To get the power to push heavy .25-caliber pellets a spring-piston rifle needs a long stroke and a fairly wide piston. Unless the rifle is specifically built for that caliber as the Sig ASP20 is specifically built for .22 caliber, the shot cycle of an untuned rifle will be harsh.

Now I own a spring-piston rifle in .25 caliber that produces over 30 foot-pounds and is absolutely dead calm. So it can be done. But my Whiscombe is one of less than 500 rifles ever made by the late John Whiscombe and to buy one you’ll pay four figures.

Is it possible?

Could someone make a dedicated .25-caliber spring-piston air rifle that was smooth, and easy enough to cock? Of course. But it would take a concerted effort from a company willing to invest a large percentage of the time of several engineers over a period of perhaps 18 months. Are there enough potential sales of .25 caliber breakbarrels at the $400+ mark to justify an investment like that? Probably not. You see, it’s not just a matter of a more powerful mainspring. The Hatsan 135 QE Vortex cocks with 57 pounds of effort and still only delivers velocities of 750 f.p.s. in .25 caliber. Compared to the spring guns of yesteryear that’s magnum performance, but so many PCPs leave it behind that there is no comparison.


I count 19 different pellets for sale in .25 caliber. Only the .20 caliber offers less choice. The pellets that do exist come from premium manufacturers which means they should all be good, but it also means they won’t be cheap. Don’t envision shooting a .25 only to discover after buying the airgun that you don’t want to pay for the ammo!

The PCP is far better suited to .25 caliber. It has the power to make trajectory concerns a non-issue. Given that, the .25 caliber pellet is the number one smallbore pellet choice for small game hunting.

The market seems to be expanding cautiously for the .25 caliber airgun and pellet. PCPs now dominate .25 caliber with the greatest potential for advancement remaining in the spring-piston arena (because they have so far to go). Only the CO2 powerplant is not a big player as the rising tide lifts most boats.


The .25 caliber has finally arrived — about a century after its introduction. In the smallbore airgun world it is at the top of the heap. But you must understand that its performance comes at a cost.

74 thoughts on “Pellet calibers — why .25?: Part 4”

    • Siraniko,

      Darts in airguns have been produced in a wide range of calibers. The early airguns that shot darts were in .40 caliber. B.B. has written about this too Shocking as it may seem 😉


      • Kevin,

        Yup you are right he has written articles in 2010 and 2005 regarding darts. Although I must admit everytime darts are mentioned I usually associate it with .177 caliber. I had overlooked that there are also such things as tranquilizer darts. Darts seem to have fallen out of favor with the increased accuracy with the use of pellets and the advances in manufacturing making them cheap enough as a one time use item.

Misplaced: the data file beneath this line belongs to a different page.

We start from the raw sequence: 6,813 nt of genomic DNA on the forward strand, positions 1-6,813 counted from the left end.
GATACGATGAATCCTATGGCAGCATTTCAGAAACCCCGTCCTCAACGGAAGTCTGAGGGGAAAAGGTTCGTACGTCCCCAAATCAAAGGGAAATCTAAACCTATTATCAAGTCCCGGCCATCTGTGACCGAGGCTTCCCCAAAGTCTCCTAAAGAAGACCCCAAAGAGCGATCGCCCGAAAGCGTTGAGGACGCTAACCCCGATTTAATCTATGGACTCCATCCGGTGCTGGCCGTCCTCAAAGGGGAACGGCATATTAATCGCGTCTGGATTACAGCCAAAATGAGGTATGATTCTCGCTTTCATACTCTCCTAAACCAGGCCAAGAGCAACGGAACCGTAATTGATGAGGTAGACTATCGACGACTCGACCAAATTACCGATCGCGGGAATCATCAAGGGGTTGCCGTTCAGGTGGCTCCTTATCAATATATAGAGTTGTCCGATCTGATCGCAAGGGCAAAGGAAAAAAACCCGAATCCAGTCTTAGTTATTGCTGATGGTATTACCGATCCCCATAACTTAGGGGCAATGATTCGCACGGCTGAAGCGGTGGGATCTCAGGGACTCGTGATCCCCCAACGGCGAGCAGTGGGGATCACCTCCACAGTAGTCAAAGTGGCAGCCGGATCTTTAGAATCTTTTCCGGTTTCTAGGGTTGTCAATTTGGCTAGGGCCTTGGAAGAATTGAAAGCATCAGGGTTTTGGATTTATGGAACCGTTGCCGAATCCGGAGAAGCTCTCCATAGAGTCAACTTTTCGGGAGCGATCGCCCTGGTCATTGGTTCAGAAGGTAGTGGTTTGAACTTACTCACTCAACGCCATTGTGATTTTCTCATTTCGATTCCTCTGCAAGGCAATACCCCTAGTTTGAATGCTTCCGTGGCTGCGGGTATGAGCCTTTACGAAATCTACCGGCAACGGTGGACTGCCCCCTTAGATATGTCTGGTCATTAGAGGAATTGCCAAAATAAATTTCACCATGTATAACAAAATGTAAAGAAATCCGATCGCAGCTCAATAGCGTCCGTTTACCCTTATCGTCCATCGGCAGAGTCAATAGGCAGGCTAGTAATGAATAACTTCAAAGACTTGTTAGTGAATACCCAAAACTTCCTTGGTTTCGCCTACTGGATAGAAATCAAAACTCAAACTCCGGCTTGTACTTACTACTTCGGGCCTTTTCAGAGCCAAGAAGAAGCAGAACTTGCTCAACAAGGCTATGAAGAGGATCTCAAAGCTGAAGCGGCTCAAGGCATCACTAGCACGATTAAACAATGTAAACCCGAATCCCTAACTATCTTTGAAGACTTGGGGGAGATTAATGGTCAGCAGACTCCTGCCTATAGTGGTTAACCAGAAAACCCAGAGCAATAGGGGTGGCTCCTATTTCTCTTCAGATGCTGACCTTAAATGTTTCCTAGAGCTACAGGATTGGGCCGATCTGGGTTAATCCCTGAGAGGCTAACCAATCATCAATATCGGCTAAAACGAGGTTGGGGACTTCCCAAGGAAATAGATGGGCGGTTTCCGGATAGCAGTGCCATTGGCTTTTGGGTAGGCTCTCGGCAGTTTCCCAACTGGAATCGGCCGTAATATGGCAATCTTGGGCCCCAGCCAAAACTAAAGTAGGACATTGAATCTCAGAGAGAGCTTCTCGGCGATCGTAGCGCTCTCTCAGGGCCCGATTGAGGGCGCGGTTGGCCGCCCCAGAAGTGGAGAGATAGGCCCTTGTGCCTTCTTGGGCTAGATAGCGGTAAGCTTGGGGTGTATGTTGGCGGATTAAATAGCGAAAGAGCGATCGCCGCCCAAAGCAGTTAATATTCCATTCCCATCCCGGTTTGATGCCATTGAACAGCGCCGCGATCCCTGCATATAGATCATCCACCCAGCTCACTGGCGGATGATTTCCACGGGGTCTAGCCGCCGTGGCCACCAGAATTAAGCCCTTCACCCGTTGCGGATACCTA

• Siranko,

          You are correct. Modified airguns that shoot tranquilizer darts have been around for quite awhile. Most popular being in .50 caliber. They haven’t fallen out of favor since they are very useful tools for many, especially cattle ranchers.

          The early Palmer Cap-Chur .50 caliber dart guns were built on Crosman platforms. Their rifle was a Crosman 160 platform and their pistols were a Crosman 150 platform. Here’s a good read:


          Cap-Chur still makes tranquilizer darts and guns. Their newest stainless steel cartridge fired rifle is accurate up to 25 yards with a dart. See here:


          Pneu-Dart is a competitor of Cap-Chur and is using the Benjamin Sheridan pumper that B.B. recently reviewed as their platform for delivering a .50 caliber tranquilizer dart. It’s called the Pnue-Dart Model 178b. The tranquilizer darts have evolved as well since they now come with exploding tips to quickly facilitate the injection of the substance you’re using, i.e., tranquilizer, medications, etc. See here:


          • Kevin
            They had one on AOA a while back.

            Almost bought it. Was going to see if it would shoot the Wingshot shot shells.

            Something tells me I should of bought it and tried it.

  1. Seems many airgun fanatics are viewing the .25 as a small caliber these days. Don’t think these are the fringes since manufacturers are bringing new offerings to market that not only offer .25 caliber but ..30 caliber and more just trying to be relevant.

    • Kevin,

      I was tickled to see that FX was finally dabbling with the .357. Now that they are coming on board, we should start to see more pellet offerings in that caliber, though many just go to cast bullets when they get that big.

      Even with the .30 it seems cast is the way to go. You do need to pay attention to which .30 it is. Some air rifles are .30, some are .303 and some are .308.